Tuesday, November 12, 2019

Philophobia: or the Fear of Falling in Love

For some people, relationships are more frightening than ghosts and monsters. Guys like Damien Booster are a major reason why. However, it is Booster who must face a long night of chills and nightmares in Tyler Cole’s Philophobia: or the Fear of Falling in Love, which releases today on VOD.

Booster has been gaining traction as a podcaster, but that hardly makes him famous in a town like Los Angeles. Nevertheless, he manages to impress Danielle Scott, who starts to develop feelings for him. She even invites Booster to meet her mother at brunch. Unfortunately, he reacts poorly, even by his standards. In fact, he butchers the moment so badly, she flatly breaks up with him.

Of course, Booster is pained by this, but his commitment-phobia is so ingrained, he unable to respond in any halfway appropriate manner. The visit of his old high school buddy Alan should distract him, but instead he acts like a self-absorbed killjoy, which he is. Granted, he has an excuse. Immediately after the break-up, Booster starts experiencing macabre visions or hallucinations revolving around relationship themes. There might even be some kind of spectral energy haunting him.

Philophobia is sort of like a Christmas Carol for bad break-up, but Booster is not explicitly visited by the Ghosts of Relationships Past, Present, and Future. Regardless, it is stakes out some surprisingly fresh genre ground. Old School horror fans might be disappointed the genre elements are not more prominent and graphic, but it could well be a function of Cole’s severely limited budget constraints (like Robert Townsend’s Hollywood Shuffle, Philophobia was largely financed with maxed out credit cards).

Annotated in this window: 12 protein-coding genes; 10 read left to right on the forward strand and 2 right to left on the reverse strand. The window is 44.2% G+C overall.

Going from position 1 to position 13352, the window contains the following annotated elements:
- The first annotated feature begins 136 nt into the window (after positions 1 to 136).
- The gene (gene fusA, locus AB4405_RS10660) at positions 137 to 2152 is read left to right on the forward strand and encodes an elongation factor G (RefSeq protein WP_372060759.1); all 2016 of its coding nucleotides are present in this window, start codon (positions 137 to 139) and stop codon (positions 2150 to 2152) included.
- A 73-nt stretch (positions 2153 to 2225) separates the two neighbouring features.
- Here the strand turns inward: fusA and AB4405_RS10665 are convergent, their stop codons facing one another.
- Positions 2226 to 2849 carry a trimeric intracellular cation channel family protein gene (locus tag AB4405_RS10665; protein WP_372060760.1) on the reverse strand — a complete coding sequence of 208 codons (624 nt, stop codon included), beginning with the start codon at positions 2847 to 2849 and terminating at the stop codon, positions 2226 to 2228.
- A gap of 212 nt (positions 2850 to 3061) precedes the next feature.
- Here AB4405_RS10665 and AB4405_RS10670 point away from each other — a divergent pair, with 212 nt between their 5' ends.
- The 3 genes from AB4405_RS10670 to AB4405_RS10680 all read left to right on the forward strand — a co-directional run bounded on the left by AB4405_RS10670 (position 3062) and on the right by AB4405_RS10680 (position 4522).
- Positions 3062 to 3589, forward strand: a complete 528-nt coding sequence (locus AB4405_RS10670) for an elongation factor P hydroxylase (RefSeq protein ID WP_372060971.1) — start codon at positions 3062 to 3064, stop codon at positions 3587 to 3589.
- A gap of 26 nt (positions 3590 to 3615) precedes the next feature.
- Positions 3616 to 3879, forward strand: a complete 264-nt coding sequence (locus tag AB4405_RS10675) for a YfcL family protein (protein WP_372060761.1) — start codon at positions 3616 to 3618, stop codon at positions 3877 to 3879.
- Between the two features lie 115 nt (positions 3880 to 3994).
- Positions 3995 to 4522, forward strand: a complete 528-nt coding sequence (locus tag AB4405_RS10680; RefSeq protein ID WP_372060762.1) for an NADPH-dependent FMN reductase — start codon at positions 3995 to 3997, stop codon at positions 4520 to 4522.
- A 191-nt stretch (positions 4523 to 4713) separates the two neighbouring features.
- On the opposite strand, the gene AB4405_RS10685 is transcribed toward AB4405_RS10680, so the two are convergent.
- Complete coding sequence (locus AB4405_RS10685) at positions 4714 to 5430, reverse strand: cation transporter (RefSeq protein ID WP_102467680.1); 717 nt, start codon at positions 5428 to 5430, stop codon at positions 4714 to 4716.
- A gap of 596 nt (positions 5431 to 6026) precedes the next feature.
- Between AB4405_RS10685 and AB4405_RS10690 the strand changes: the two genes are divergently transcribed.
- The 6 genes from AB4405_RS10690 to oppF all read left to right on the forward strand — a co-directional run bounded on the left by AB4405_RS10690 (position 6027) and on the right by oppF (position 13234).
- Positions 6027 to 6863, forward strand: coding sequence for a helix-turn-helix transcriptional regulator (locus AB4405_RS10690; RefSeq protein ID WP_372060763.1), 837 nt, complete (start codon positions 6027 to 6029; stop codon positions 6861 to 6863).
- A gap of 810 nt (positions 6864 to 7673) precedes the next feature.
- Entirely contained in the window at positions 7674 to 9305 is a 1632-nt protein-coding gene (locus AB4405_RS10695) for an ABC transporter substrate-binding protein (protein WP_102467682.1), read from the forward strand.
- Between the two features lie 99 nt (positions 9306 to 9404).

What might really surprise many viewers is the sharpness of the dialogue, written by screenwriter Aaron Burt, who also plays Booster. Sometimes this film is painful to watch, not due to ghoulish visuals, but because what the characters have to say cuts so deeply.

Burt looks more than a little like Chase Williamson and he freaks out quite convincingly, so it is easy to accept him as Booster. Arguably, he is put through the wringer to a greater extent than most characters in more conventional horror movies. David Lengel counterbalances him effectively enough as defiantly decent and unhip Alan. However, Darren Keefe Reiher, Carly Reeves, Marissa Pistone, and Katie Keene team-up to steal the film as the unhinged neighbor and the ladies they pick up in the bar, who make the lads’ intended night of booze and debauchery unpredictably chaotic and outrageously funny.

Perhaps the most inspired bits in Philophobia involve a character who must be inspired by The Shining. There is no question the film is rough, but hey, you try to do better with a 12-pack and a handful of Metrocards. The fact is, Philophobia is likely to resonate with a lot of viewers—and for those whom it does, I feel for you all. Recommended for genre fans interested in new talent and realistic relationships, Philophobia is now available on VOD platforms.